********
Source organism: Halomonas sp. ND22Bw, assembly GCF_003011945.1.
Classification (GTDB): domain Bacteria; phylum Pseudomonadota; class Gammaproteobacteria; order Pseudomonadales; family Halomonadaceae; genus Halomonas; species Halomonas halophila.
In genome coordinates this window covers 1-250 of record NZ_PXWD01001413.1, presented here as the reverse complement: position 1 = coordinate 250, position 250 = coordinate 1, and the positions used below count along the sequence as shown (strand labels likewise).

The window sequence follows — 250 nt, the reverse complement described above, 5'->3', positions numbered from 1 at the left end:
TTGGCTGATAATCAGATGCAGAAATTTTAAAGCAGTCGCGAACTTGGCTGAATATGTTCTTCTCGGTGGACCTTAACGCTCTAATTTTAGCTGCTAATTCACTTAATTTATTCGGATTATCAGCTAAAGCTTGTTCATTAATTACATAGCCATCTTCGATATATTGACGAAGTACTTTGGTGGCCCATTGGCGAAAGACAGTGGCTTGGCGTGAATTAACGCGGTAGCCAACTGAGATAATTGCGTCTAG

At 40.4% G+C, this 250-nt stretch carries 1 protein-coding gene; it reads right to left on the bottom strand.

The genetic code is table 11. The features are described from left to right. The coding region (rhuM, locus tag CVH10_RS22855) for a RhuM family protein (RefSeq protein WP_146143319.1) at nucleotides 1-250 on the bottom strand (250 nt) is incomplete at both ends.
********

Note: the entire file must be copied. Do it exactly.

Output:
Source organism: Halomonas sp. ND22Bw, assembly GCF_003011945.1.
Classification (GTDB): domain Bacteria; phylum Pseudomonadota; class Gammaproteobacteria; order Pseudomonadales; family Halomonadaceae; genus Halomonas; species Halomonas halophila.
In genome coordinates this window covers 1-250 of record NZ_PXWD01001413.1, presented here as the reverse complement: position 1 = coordinate 250, position 250 = coordinate 1, and the positions used below count along the sequence as shown (strand labels likewise).

The window sequence follows — 250 nt, the reverse complement described above, 5'->3', positions numbered from 1 at the left end:
TTGGCTGATAATCAGATGCAGAAATTTTAAAGCAGTCGCGAACTTGGCTGAATATGTTCTTCTCGGTGGACCTTAACGCTCTAATTTTAGCTGCTAATTCACTTAATTTATTCGGATTATCAGCTAAAGCTTGTTCATTAATTACATAGCCATCTTCGATATATTGACGAAGTACTTTGGTGGCCCATTGGCGAAAGACAGTGGCTTGGCGTGAATTAACGCGGTAGCCAACTGAGATAATTGCGTCTAG

At 40.4% G+C, this 250-nt stretch carries 1 protein-coding gene; it reads right to left on the bottom strand.

The genetic code is table 11. The features are described from left to right. The coding region (rhuM, locus tag CVH10_RS22855) for a RhuM family protein (RefSeq protein WP_146143319.1) at nucleotides 1-250 on the bottom strand (250 nt) is incomplete at both ends.